Committing to write4 min read
You’ve decided to write your novel/play/cereal commercial. That’s great, congratulations! That’s one big adventure that you, and your characters, are about to embark on. I’m super excited for you (and craving cereal)!
So what can you do to help yourself stick to your commitment? You’ve already got a job/the kids/that pesky social life, how can you consistently fit in that time to write?
There’s plenty of great advice out there, starting with working out when you feel most up for writing. Early in the morning? During the witching hour? Work out what time fits in with that circadian rhythm of yours, then ring-fence half an hour to write. (Don’t open Pokemon Go. I mean it. Put your phone away!)
Lots of authors set themselves a word target. Between 500 – 1,000 words a day seems to be the norm for many professional writers but, again, you need to figure out what works for you. Some authors have only aimed for a sentence a day (*cough* Joyce *cough*). Try drawing a box chart where you can tick off each block of 500 words as you complete it. That sense of achievement when you tick off the next box? That’s going to help you keep coming back to the page.
One of the best things that I have done to keep committed is to tell everyone I’m writing. I mean it, EVERYONE. It might be embarrassing at times, but making yourself accountable for not writing can be the push you need to pick up the pen and write a few more words. If you know your friends and family are going to ask how the book is going then you won’t want to keep mumbling about how you’re still only one chapter in. I have a dedicated friend who I call when I’m struggling and get to harass me. A simple “have you written any more yet?” query from her on a regular basis got me from my first ever Chapter One to my first quartet of novels.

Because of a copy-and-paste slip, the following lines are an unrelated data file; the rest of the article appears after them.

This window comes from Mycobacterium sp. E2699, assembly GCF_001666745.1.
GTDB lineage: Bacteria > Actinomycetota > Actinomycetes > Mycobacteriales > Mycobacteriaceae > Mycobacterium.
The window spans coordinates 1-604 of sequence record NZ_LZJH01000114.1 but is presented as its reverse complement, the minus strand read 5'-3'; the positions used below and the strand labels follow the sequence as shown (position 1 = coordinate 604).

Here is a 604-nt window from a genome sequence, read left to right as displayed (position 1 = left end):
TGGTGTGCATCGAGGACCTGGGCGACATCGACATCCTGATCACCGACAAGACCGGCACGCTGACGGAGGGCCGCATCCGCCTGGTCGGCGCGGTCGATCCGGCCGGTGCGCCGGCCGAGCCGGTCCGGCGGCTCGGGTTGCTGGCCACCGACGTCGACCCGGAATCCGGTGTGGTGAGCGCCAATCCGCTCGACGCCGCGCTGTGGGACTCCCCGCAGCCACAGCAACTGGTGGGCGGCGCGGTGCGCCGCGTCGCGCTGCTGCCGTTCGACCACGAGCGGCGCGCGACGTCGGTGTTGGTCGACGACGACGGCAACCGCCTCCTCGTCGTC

The most important thing to remember though is that, however you decide to set your manageable target, don’t beat yourself up if you don’t meet it. If you’re not meeting it very often, reflect on it and adjust until your target is consistently achievable.
Writing is hard, and sometimes the magic just isn’t flowing. But Ayn Rand has some words of wisdom for you: “when you know what you want– you go toward it. Sometimes you go very fast, and sometimes only an inch a year. Perhaps you feel happier when you go fast. I don’t know. I’ve forgotten the difference long ago, because it really doesn’t matter, so long as you move.” And she wrote some bloody long novels.
Research suggests it takes 66 days to form a habit. So set yourself a small target, maybe only 150 words to start with, and see if you can do it for 66 days in succession. Build from there. Even if it’s an inch a year, move it people. (Move it, move it!)
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